“Colds and the flu have so much in common that it can sometimes be hard to tell them apart” reads the website WebMD. Both are caused by viruses that infect your airways and they share several symptoms. However, there are enough differences that can usually help you figure out which one your client or patient has. That can make a difference in what you do to treat the symptoms and prevent complications.
According to Flu.gov, “As you age, your immune system weakens. This makes adults 65 years and older more likely to get the flu. For seniors, the seasonal flu can be very serious, even deadly. Ninety percent of flu-related deaths and more than half of flu-related hospitalizations occur in people age 65 and older.”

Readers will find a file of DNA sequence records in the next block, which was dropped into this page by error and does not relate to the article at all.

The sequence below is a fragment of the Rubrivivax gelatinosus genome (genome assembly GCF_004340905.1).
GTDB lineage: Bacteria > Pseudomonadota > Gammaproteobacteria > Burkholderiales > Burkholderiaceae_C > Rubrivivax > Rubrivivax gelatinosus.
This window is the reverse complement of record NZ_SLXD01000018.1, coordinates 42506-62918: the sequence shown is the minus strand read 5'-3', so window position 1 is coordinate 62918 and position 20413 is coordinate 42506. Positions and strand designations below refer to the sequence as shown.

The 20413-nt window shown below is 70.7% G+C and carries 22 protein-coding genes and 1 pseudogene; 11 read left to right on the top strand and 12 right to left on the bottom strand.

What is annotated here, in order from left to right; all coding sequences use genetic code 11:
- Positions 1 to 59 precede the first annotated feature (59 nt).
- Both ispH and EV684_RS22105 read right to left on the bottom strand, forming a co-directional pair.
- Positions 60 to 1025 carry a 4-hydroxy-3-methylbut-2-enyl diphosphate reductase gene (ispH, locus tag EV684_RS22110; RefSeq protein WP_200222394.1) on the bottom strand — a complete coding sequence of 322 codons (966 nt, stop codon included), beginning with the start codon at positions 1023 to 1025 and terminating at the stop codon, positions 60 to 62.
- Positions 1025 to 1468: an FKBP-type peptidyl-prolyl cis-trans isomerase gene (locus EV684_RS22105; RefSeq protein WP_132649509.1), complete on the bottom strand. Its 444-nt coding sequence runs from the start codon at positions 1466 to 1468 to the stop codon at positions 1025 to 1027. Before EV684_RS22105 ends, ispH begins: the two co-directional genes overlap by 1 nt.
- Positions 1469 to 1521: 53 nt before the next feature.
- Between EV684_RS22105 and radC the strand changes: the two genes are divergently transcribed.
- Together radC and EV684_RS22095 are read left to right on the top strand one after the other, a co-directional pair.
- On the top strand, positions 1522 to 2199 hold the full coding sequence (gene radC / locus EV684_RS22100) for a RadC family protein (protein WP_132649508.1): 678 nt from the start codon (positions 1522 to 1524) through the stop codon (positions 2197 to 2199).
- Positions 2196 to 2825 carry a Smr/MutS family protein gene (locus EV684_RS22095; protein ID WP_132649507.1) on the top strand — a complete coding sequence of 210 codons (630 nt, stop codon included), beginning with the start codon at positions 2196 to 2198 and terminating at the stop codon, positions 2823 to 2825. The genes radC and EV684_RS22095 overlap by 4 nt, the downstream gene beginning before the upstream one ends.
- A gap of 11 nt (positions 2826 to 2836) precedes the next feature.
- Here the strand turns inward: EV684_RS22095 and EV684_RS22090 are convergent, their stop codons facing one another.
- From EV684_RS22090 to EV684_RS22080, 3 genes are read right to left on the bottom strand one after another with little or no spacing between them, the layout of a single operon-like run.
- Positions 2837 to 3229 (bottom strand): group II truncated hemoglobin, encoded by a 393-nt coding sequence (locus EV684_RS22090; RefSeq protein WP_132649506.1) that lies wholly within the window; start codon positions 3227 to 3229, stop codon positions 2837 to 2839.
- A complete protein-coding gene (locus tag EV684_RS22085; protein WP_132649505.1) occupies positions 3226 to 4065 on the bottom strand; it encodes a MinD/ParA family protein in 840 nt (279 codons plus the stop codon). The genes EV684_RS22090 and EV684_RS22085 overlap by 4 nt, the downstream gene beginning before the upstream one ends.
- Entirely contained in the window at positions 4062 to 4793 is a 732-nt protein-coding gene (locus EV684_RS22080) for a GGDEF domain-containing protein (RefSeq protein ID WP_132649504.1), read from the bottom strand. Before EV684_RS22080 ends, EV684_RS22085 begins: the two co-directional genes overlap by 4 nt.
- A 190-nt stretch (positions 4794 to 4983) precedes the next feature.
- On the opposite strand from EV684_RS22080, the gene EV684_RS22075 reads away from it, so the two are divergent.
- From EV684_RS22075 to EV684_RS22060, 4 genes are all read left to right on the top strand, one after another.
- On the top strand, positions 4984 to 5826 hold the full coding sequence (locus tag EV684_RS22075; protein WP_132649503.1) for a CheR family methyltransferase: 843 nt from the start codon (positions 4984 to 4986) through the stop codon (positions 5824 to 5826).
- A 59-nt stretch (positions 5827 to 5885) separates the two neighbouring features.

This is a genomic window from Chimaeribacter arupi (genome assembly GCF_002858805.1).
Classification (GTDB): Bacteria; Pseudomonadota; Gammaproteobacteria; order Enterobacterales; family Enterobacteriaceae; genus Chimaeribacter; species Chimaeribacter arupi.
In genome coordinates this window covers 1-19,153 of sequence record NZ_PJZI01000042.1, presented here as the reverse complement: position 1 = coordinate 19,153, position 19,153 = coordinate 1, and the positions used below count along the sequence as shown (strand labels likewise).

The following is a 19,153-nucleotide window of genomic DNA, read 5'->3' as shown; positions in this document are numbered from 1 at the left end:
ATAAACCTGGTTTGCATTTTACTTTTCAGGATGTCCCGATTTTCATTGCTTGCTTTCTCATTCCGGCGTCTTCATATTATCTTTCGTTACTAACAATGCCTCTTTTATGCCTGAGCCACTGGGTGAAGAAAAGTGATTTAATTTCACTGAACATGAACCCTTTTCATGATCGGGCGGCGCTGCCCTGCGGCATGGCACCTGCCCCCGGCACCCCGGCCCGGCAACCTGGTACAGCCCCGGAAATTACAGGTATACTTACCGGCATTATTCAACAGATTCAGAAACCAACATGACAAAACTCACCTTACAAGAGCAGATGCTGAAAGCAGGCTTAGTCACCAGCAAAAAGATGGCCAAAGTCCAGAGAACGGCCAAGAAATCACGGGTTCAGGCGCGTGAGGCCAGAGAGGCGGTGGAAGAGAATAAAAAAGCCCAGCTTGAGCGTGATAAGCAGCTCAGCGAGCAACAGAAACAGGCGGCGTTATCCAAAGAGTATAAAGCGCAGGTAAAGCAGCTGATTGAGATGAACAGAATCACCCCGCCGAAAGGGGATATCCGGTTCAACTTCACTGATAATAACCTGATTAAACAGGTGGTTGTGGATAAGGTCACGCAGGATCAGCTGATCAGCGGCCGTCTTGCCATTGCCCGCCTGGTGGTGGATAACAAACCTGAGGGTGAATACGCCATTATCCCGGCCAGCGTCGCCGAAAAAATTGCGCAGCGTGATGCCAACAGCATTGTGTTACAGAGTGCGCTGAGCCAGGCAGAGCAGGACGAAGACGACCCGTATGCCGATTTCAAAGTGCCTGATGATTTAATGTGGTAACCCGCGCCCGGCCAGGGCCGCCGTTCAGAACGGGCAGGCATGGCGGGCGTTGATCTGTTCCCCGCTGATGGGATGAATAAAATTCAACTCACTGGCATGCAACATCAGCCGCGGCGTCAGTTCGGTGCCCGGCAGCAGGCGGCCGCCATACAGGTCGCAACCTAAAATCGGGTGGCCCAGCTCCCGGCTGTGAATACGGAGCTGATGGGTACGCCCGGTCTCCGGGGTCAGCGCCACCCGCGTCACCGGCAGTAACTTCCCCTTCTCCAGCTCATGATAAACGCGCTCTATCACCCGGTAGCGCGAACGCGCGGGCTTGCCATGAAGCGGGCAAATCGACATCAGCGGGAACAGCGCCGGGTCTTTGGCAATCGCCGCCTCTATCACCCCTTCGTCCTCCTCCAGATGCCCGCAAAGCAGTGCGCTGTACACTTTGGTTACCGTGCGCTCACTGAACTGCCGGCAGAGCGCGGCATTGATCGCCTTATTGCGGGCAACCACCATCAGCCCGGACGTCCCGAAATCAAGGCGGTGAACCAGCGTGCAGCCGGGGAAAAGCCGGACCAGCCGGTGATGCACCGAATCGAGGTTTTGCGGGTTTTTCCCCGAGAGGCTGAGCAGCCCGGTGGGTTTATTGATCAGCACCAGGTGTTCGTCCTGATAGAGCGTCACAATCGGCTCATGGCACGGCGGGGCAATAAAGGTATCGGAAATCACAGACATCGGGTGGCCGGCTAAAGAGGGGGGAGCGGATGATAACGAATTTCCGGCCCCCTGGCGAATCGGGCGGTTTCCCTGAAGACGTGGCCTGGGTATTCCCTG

The Center for Disease Control (CDC) says that people with certain medical conditions, particularly asthma, diabetes or chronic heart disease, are at a greater risk of complications from the flu, including pneumonia. Even the common cold can become serious in an individual with a weak immune system. Untreated, a cold can lead to sinus infection, a nonstop cough, bronchitis, or ear infection.
The best way to treat a cold or flu is to not get it in the first place. However, if the flu is diagnosed, doctors may prescribe an antiviral medication that can decrease symptoms and shorten the illness by a few days. The vaccine can also prevent serious complications such as pneumonia.